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The Children of Willesden Lane: A True Story of Hope and Survival During World War II (Young Readers Edition) Paperback – March 28, 2017
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From Publishers Weekly
One of 10,000 Jewish children sent to England by fearful parents at the dawn of WWII, aspiring pianist Lisa Jura was 14 when her family put her on a Kindertransport train in Vienna. In this alternately heart-wrenching and uplifting story, Jura's daughter, Golabek, a pianist, and writer Cohen trace the six years Jura spent in London, where she found surrogate families in the 31 other young refugees at the Willesden Lane hostel, and in the working-class British women at the East End garment factory that employed her. The authors beautifully capture Jura's passion for music and her determination to realize her dream of becoming a concert pianist. Her quest to win a scholarship to the Royal Academy of Music seems to inject hope into everyone with whom she comes into contact: the hostel owner provides her with a piano and practice time, her housemates band together to drill her on technique and theory, and a co-worker makes her an audition outfit. Yet this is no Babes in Arms. Jura's struggle to hold herself together on the trip to England and as she makes a life for herself without the guidance of her beloved mother is as bleak as her musical successes are joyful. And the depictions of V-Day are especially vivid: rather than celebrate with the masses, Jura retreats to the hostel. The war may be over, but for her and her fellow young refugees waiting to learn the fate of their families, the tragedy will continue.
Copyright 2002 Cahners Business Information, Inc. --This text refers to an out of print or unavailable edition of this title.
"A tale of one young woman's courage ... hopeful, personal, and true."―Los Angeles Times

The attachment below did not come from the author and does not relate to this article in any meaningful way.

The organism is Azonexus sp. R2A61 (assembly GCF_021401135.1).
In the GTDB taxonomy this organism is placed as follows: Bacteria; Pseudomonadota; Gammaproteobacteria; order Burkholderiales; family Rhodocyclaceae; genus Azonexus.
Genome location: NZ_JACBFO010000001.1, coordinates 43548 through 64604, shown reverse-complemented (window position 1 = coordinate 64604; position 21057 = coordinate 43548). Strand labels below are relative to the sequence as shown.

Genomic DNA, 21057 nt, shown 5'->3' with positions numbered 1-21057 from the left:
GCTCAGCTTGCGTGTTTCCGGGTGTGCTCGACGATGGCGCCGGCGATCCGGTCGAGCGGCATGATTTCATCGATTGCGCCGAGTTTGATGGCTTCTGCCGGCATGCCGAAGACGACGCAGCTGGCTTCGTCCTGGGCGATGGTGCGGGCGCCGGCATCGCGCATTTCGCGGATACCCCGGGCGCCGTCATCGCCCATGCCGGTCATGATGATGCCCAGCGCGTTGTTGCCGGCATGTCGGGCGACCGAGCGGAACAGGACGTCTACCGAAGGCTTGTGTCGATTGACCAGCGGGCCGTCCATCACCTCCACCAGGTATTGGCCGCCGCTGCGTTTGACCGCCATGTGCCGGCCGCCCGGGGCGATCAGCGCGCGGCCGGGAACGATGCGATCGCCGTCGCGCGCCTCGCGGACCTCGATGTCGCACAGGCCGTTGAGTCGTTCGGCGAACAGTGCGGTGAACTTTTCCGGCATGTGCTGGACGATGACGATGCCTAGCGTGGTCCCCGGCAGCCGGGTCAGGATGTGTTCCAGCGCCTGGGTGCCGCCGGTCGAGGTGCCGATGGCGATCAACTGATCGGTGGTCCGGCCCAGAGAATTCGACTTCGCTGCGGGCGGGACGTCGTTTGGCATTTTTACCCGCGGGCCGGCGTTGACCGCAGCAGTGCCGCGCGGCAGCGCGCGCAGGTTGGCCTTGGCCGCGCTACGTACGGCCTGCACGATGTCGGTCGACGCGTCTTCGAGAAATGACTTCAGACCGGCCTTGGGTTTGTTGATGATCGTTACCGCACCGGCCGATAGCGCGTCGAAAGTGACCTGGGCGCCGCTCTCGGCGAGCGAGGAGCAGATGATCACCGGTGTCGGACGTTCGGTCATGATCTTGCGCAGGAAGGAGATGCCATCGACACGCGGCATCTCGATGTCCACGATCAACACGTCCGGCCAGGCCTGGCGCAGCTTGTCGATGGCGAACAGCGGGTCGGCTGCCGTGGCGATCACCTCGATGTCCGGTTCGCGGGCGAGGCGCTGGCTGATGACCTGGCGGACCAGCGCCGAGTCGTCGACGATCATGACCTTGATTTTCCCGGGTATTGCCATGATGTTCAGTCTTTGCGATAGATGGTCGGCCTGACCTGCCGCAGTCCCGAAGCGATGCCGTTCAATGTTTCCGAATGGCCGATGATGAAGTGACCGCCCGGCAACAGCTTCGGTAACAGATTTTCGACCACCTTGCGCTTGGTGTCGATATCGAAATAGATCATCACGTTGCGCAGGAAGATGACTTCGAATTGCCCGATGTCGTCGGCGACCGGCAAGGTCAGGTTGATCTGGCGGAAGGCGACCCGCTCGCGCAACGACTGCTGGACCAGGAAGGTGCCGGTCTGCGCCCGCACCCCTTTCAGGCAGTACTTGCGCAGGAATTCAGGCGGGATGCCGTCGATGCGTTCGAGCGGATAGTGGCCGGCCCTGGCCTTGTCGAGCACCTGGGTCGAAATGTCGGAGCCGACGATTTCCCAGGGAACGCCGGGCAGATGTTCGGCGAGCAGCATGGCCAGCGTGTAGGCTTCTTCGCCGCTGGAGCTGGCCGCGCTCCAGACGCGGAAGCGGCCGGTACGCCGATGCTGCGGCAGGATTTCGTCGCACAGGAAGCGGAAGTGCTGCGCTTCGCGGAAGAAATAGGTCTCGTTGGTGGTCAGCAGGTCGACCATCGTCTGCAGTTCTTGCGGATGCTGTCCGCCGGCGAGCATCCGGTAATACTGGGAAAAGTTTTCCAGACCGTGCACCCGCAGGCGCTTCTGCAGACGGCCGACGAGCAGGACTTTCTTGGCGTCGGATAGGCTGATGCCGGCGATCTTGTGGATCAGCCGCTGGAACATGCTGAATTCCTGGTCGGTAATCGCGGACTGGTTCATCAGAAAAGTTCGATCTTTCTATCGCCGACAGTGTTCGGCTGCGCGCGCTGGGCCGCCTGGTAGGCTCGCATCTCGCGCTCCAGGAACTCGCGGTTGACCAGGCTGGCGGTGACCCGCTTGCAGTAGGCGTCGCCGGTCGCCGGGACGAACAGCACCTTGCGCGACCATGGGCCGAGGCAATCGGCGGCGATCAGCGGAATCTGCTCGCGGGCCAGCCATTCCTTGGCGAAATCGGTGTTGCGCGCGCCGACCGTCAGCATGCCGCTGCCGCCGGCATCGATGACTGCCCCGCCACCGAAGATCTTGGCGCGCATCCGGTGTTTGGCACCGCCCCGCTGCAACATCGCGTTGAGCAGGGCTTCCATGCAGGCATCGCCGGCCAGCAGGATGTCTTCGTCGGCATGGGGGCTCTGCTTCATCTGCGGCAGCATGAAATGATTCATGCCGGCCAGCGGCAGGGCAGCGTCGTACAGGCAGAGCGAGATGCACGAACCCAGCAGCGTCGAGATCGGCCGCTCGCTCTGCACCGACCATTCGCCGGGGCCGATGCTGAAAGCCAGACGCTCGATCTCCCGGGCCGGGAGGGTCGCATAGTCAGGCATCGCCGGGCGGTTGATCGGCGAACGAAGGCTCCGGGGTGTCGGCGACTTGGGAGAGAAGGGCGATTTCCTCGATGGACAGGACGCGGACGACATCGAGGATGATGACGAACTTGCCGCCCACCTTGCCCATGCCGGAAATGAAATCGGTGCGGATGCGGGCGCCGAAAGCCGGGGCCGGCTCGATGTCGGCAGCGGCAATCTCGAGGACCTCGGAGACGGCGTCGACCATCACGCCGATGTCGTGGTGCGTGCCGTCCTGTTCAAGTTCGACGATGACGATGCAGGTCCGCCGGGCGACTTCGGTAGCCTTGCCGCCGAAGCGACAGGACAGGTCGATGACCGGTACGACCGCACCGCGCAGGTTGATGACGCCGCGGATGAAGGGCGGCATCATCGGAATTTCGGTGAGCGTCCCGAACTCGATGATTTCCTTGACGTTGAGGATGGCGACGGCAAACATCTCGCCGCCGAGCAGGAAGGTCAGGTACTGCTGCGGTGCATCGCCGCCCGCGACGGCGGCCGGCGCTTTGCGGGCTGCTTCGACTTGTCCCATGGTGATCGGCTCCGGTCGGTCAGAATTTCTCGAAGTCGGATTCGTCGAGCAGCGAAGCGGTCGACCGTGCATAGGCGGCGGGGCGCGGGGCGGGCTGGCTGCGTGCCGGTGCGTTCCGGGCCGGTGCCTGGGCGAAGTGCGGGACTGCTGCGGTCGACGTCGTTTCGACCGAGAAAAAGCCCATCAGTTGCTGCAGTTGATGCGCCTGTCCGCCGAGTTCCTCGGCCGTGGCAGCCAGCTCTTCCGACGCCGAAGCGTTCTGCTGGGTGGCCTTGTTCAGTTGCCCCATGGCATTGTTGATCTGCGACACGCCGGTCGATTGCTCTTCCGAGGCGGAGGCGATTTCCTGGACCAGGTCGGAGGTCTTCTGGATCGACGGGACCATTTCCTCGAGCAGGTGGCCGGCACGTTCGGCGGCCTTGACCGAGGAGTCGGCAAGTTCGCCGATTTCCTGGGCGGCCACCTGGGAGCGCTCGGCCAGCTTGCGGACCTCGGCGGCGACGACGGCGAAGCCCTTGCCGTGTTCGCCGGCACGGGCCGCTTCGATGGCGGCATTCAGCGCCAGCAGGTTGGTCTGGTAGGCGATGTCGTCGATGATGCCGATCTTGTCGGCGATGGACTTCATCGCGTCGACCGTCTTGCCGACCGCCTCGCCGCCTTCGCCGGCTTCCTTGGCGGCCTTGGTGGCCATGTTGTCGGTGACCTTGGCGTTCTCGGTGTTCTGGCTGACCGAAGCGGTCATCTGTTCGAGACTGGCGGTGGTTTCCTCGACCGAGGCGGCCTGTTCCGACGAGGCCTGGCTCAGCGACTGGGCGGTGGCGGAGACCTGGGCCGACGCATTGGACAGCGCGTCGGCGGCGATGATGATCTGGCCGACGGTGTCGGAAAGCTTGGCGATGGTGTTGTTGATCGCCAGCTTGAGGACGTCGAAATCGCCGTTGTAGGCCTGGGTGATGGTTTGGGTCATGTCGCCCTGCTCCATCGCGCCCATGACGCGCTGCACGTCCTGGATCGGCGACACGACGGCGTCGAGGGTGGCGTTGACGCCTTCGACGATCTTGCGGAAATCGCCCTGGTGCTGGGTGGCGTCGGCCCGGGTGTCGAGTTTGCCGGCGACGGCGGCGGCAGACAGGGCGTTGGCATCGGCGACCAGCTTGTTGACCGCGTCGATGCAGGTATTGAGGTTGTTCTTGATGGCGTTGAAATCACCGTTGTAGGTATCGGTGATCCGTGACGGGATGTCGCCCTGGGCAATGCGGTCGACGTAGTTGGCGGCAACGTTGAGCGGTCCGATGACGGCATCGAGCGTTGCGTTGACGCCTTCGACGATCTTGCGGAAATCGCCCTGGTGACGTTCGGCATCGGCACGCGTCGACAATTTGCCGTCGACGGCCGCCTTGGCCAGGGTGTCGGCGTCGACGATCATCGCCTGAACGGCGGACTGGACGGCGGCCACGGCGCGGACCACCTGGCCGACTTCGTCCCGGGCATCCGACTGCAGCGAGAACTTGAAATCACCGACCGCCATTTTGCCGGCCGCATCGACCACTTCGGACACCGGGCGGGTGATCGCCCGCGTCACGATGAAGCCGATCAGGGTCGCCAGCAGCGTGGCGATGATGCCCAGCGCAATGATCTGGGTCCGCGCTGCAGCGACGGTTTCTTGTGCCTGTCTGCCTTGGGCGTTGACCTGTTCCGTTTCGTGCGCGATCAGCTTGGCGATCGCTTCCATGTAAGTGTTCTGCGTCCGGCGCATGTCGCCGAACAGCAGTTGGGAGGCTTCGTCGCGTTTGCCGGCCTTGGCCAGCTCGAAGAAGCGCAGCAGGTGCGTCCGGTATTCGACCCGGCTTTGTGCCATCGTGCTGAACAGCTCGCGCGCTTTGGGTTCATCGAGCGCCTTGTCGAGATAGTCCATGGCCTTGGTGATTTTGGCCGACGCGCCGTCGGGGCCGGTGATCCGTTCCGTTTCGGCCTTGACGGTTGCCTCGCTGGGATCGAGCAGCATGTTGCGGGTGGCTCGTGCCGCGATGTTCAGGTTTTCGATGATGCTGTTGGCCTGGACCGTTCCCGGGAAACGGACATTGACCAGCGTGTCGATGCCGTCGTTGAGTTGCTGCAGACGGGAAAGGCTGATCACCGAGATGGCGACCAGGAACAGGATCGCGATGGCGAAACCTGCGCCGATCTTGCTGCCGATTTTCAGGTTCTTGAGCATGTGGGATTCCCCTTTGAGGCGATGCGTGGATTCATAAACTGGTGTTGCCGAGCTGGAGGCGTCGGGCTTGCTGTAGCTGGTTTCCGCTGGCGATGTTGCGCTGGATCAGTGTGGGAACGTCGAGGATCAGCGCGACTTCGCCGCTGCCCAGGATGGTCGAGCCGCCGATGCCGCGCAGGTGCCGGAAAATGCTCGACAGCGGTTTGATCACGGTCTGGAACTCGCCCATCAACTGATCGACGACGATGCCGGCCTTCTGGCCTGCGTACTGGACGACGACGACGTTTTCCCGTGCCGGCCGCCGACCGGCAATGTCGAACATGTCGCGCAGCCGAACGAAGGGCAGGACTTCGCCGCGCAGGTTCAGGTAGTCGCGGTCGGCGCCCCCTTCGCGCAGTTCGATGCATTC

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Top customer reviews
They tell the heartfelt story of their mother Lisa Jura, based entirely on true stories and real people. Jura's family sent her to England as a young child on the Kindertransport, in hopes that she could use her brilliant talent as a pianist to make a life for herself. She had to leave her parents, sisters, friends, and neighbors behind. But despite her fears, loneliness, and confusion (why would the Nazis do this?), Lisa Jura always found a way to be thankful, polite, and appreciative of the good things in life.
This is more than just a survival story; it's a story about how she and the other Jewish children refugees found ways to make their lives rich and meaningful in times when life didn't seem to make sense.
This is a quick read -- in one sitting in case you get addicted, and can't put it down! -- and very uplifting. It reminds you to be thankful for what you've got, and not brood on what could have or would have been. It is not a depressing book, but it will bring tears to your eyes!
I shared this book with family and friends, and everyone loves it so much that they've asked to buy their own copies. ***** FIVE STARS
Lisa's determination is inspiring as she struggles to keep a promise made to her mother to continue her music studies. The lives of her closest friends in the refugee orphanage are also hinted at. They all served as a substitute family in place of the ones they left behind.
I give it four stars instead of five only because the story is told second-hand. The author, Maya Golabek, is Lisa's daughter. She does a fine job of evoking the time and place and covering the major points of her mother's life. Still, it's always preferable to get such a story firsthand. But overall, this was an excellent book.